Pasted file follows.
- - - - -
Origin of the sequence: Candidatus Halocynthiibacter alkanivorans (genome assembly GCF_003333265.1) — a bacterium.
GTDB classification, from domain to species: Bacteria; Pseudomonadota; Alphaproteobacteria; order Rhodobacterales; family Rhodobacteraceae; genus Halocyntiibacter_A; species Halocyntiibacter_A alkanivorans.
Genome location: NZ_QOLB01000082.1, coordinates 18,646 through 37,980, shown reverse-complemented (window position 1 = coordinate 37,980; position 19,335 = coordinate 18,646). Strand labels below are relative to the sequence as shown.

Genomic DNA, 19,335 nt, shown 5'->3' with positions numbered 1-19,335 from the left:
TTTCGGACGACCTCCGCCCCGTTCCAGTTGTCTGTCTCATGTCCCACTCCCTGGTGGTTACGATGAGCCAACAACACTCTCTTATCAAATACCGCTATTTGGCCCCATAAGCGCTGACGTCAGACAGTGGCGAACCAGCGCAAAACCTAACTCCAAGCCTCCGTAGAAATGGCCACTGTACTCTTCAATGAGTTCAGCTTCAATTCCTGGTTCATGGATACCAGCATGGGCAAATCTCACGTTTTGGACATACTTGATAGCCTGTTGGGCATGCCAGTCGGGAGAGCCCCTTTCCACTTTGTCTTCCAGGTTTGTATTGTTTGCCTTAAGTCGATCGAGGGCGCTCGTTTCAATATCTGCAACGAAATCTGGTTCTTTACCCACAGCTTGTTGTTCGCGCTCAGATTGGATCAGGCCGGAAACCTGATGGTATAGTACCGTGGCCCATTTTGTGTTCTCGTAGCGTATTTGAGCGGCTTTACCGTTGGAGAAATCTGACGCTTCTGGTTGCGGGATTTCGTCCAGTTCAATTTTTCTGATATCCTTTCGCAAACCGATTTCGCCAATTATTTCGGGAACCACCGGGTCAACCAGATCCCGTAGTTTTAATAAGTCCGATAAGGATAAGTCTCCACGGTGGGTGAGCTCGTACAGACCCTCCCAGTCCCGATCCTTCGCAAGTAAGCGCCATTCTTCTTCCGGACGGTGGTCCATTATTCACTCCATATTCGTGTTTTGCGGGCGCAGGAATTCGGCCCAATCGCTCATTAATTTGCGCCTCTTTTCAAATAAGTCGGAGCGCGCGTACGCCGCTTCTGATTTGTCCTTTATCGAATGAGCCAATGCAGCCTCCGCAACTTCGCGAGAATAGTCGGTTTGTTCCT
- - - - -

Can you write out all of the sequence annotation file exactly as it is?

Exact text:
Origin of the sequence: Candidatus Halocynthiibacter alkanivorans (genome assembly GCF_003333265.1) — a bacterium.
GTDB classification, from domain to species: Bacteria; Pseudomonadota; Alphaproteobacteria; order Rhodobacterales; family Rhodobacteraceae; genus Halocyntiibacter_A; species Halocyntiibacter_A alkanivorans.
Genome location: NZ_QOLB01000082.1, coordinates 18,646 through 37,980, shown reverse-complemented (window position 1 = coordinate 37,980; position 19,335 = coordinate 18,646). Strand labels below are relative to the sequence as shown.

Genomic DNA, 19,335 nt, shown 5'->3' with positions numbered 1-19,335 from the left:
TTTCGGACGACCTCCGCCCCGTTCCAGTTGTCTGTCTCATGTCCCACTCCCTGGTGGTTACGATGAGCCAACAACACTCTCTTATCAAATACCGCTATTTGGCCCCATAAGCGCTGACGTCAGACAGTGGCGAACCAGCGCAAAACCTAACTCCAAGCCTCCGTAGAAATGGCCACTGTACTCTTCAATGAGTTCAGCTTCAATTCCTGGTTCATGGATACCAGCATGGGCAAATCTCACGTTTTGGACATACTTGATAGCCTGTTGGGCATGCCAGTCGGGAGAGCCCCTTTCCACTTTGTCTTCCAGGTTTGTATTGTTTGCCTTAAGTCGATCGAGGGCGCTCGTTTCAATATCTGCAACGAAATCTGGTTCTTTACCCACAGCTTGTTGTTCGCGCTCAGATTGGATCAGGCCGGAAACCTGATGGTATAGTACCGTGGCCCATTTTGTGTTCTCGTAGCGTATTTGAGCGGCTTTACCGTTGGAGAAATCTGACGCTTCTGGTTGCGGGATTTCGTCCAGTTCAATTTTTCTGATATCCTTTCGCAAACCGATTTCGCCAATTATTTCGGGAACCACCGGGTCAACCAGATCCCGTAGTTTTAATAAGTCCGATAAGGATAAGTCTCCACGGTGGGTGAGCTCGTACAGACCCTCCCAGTCCCGATCCTTCGCAAGTAAGCGCCATTCTTCTTCCGGACGGTGGTCCATTATTCACTCCATATTCGTGTTTTGCGGGCGCAGGAATTCGGCCCAATCGCTCATTAATTTGCGCCTCTTTTCAAATAAGTCGGAGCGCGCGTACGCCGCTTCTGATTTGTCCTTTATCGAATGAGCCAATGCAGCCTCCGCAACTTCGCGAGAATAGTCGGTTTGTTCCT